English Marathi

Who We Are  :   History

Kamala Nimbkar Balbhavan in the seed warehouse at the beginning
Meenatai Mahamuni--one of the first teachers at Apli Shala
An office bearer from Karuna Trust that funded the Apli Shala building
Dr. Berntsen doing the survey of the slum area of Mangalwar Peth
Ready for the first trip of Kamala Nimbkar Balbhavan (1988)

The work of the Pragat Shikshan Sanstha (PSS) was started in 1978 by Maxine Berntsen who had come to India to do fieldwork for her dissertation on social variation in the Marathi speech of Phaltan.  While doing her linguistic research she developed an interest in school education and began writing articles in English and Marathi in newspapers and periodicals, advocating the use of the regional language as the medium of instruction.


Maxine Berntsen started a literacy class for out-of-school children in the underprivileged area of Phaltan town. Gradually the focus changed to enrolling these children in municipal school and helping them stay there and succeed. The enrollment effort included conducting surveys to identify school-age children, helping parents to procure admission forms and birth certificates, and providing school supplies.


In order to help children succeed in school, supplementary classes for standards one to seven were started, along with two balwadis (pre-primary classes). Recognizing that the health of the children and their parents was a crucial factor in school retention, medical assistance was provided when necessary. This programme was given the name Apli Shala (Our School).


In 1984 Pragat Shikshan Sanstha was registered under both the Societies Registration Act of 1860 and the Bombay Public Trust Act of 1950.


Dr. Berntsen soon realized that children across all strata of the community were deprived of good, joyous education. This belief was further strengthened by a complete refusal of her friend’s grand-daughter to go to a kindergarten after the first day. And so a full time, Marathi medium school, the Kamala Nimbkar Balbhavan (KNB) was started in 1986.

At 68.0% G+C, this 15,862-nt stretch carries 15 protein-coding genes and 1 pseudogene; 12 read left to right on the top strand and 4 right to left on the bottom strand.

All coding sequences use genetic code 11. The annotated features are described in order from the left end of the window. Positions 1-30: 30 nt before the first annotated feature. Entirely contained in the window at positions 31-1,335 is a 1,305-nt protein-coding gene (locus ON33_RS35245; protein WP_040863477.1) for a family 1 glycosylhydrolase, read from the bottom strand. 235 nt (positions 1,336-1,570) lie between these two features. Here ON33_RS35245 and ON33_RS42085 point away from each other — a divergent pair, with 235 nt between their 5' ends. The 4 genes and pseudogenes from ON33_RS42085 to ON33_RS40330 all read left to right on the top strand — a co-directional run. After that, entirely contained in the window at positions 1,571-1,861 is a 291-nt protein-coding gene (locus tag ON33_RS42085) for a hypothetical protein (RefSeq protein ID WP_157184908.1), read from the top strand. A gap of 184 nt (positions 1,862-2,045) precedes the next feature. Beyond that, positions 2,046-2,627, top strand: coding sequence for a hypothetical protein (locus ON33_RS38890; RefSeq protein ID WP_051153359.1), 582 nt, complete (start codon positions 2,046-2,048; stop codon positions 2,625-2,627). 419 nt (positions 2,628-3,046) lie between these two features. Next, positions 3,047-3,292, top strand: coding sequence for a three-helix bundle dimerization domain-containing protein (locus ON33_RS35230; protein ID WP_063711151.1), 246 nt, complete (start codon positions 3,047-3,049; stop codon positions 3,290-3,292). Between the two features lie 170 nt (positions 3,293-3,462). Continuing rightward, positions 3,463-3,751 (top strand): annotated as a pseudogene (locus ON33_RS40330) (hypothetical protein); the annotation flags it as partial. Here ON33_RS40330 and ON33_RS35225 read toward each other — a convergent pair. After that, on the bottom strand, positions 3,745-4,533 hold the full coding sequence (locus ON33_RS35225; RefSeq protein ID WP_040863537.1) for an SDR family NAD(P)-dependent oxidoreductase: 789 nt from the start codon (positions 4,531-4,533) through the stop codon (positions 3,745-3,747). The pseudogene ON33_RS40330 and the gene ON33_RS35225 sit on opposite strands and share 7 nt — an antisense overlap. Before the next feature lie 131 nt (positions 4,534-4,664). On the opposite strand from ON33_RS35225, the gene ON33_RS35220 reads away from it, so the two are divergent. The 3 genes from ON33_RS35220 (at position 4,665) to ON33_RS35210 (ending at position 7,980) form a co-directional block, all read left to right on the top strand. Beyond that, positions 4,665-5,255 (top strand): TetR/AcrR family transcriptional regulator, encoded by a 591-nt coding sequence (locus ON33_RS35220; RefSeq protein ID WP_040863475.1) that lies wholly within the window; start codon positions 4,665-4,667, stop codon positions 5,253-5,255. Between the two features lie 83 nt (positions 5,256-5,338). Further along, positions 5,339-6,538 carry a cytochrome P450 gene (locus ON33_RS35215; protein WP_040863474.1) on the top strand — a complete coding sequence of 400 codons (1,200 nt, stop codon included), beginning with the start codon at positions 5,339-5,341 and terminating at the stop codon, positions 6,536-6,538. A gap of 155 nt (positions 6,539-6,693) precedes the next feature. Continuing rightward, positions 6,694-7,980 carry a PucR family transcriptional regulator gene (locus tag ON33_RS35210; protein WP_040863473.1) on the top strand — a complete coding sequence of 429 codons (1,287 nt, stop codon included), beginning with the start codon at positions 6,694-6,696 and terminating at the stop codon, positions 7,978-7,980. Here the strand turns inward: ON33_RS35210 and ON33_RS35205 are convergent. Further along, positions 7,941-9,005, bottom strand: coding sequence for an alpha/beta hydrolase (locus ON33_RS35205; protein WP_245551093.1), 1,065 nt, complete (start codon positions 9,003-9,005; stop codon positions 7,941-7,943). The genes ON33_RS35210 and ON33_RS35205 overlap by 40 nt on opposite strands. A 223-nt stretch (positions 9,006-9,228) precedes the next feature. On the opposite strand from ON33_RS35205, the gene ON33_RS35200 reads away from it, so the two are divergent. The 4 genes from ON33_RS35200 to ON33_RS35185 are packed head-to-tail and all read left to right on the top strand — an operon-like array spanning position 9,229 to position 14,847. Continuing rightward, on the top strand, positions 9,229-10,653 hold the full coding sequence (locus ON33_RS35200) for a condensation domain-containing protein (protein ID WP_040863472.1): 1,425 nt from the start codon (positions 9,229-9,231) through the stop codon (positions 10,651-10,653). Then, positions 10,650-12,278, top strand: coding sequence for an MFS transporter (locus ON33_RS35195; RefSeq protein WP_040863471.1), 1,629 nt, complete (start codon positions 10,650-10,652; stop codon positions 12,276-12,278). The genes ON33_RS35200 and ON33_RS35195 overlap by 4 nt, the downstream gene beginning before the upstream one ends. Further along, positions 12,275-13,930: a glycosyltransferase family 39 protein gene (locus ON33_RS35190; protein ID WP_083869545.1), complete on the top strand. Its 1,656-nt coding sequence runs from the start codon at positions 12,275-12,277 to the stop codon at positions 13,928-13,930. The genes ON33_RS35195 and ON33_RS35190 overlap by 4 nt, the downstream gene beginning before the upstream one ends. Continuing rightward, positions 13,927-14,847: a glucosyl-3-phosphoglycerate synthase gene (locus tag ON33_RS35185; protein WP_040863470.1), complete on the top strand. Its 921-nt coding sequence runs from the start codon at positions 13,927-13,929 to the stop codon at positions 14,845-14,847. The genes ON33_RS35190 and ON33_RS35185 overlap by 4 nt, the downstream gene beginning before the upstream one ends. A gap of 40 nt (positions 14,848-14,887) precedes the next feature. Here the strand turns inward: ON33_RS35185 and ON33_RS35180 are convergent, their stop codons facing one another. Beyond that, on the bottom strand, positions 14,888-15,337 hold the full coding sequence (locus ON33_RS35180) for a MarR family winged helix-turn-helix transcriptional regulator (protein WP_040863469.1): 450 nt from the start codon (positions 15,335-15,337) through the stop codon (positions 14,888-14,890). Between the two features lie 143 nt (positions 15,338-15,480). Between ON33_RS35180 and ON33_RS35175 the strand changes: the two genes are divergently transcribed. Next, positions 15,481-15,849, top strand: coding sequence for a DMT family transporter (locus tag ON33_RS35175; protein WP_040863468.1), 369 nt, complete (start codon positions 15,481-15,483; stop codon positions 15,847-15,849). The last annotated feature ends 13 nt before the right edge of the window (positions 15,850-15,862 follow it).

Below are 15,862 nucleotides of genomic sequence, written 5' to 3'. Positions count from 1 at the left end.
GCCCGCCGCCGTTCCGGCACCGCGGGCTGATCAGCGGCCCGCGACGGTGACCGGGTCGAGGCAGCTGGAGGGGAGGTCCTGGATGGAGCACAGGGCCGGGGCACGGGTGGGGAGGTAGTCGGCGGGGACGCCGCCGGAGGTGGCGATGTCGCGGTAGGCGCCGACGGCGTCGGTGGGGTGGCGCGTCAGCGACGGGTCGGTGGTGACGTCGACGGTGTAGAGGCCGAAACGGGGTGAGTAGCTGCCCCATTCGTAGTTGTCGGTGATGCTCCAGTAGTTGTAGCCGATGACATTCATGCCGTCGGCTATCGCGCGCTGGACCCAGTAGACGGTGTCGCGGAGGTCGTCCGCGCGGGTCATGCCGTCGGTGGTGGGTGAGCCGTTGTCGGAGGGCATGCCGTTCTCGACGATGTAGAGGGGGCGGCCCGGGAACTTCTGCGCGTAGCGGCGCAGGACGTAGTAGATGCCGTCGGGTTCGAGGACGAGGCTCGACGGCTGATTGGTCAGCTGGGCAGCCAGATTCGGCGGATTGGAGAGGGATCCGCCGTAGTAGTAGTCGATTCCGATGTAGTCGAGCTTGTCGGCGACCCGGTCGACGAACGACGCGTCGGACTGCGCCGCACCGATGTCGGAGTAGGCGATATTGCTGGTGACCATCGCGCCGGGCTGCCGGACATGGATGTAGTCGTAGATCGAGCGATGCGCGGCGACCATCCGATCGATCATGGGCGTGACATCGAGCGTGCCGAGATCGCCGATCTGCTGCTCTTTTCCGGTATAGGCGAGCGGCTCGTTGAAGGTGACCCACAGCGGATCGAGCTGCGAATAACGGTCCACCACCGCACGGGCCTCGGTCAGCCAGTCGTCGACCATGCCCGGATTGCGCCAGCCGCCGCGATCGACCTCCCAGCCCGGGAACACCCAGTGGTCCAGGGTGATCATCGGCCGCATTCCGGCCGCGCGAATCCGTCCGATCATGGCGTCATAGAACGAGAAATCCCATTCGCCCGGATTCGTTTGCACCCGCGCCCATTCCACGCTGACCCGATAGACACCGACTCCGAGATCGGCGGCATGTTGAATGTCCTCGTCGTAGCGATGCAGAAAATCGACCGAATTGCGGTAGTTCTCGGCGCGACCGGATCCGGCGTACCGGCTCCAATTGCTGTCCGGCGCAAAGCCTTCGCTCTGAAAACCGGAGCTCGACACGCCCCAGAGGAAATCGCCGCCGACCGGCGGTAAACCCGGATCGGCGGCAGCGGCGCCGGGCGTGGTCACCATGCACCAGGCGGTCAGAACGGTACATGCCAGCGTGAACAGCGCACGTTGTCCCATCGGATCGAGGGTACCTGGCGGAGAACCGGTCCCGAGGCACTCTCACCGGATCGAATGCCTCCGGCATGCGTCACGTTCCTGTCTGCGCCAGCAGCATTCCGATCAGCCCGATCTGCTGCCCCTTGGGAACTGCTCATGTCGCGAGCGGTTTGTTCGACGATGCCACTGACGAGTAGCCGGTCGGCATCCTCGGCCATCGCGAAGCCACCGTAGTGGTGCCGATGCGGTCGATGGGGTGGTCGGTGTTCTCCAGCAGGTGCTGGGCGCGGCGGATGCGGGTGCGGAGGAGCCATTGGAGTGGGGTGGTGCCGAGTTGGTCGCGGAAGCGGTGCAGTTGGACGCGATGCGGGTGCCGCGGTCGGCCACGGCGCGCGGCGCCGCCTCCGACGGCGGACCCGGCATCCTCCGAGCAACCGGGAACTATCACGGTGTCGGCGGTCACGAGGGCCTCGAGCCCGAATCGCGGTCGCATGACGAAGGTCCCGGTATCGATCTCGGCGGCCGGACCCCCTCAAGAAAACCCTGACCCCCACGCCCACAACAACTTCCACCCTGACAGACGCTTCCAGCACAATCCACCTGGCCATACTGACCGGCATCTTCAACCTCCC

Dr. Berntsen firmly believed that strengthening government schools was the way to realizing the dream of quality education for all and, therefore, in 1992, under our Educational Outreach Programme, we began working with both municipal and Zilla Parishad schools. The focus was to improve teaching of early reading and writing in the first standard.


To further strengthen this effort, a Centre for Language, Literacy and Communication (CLLC) was established in 2007. The primary goal of this programme was capacity building of groups and individuals from amongst the community of educators. This included promoting research and development of relevant and useful teaching materials as well as innovative teaching practices and translations of some of the seminal works of researchers and educators from other parts of the world that was relevant to the Indian context, in order to enhance the theoretical foundations of some of the traditional as well as contemporary teaching practices.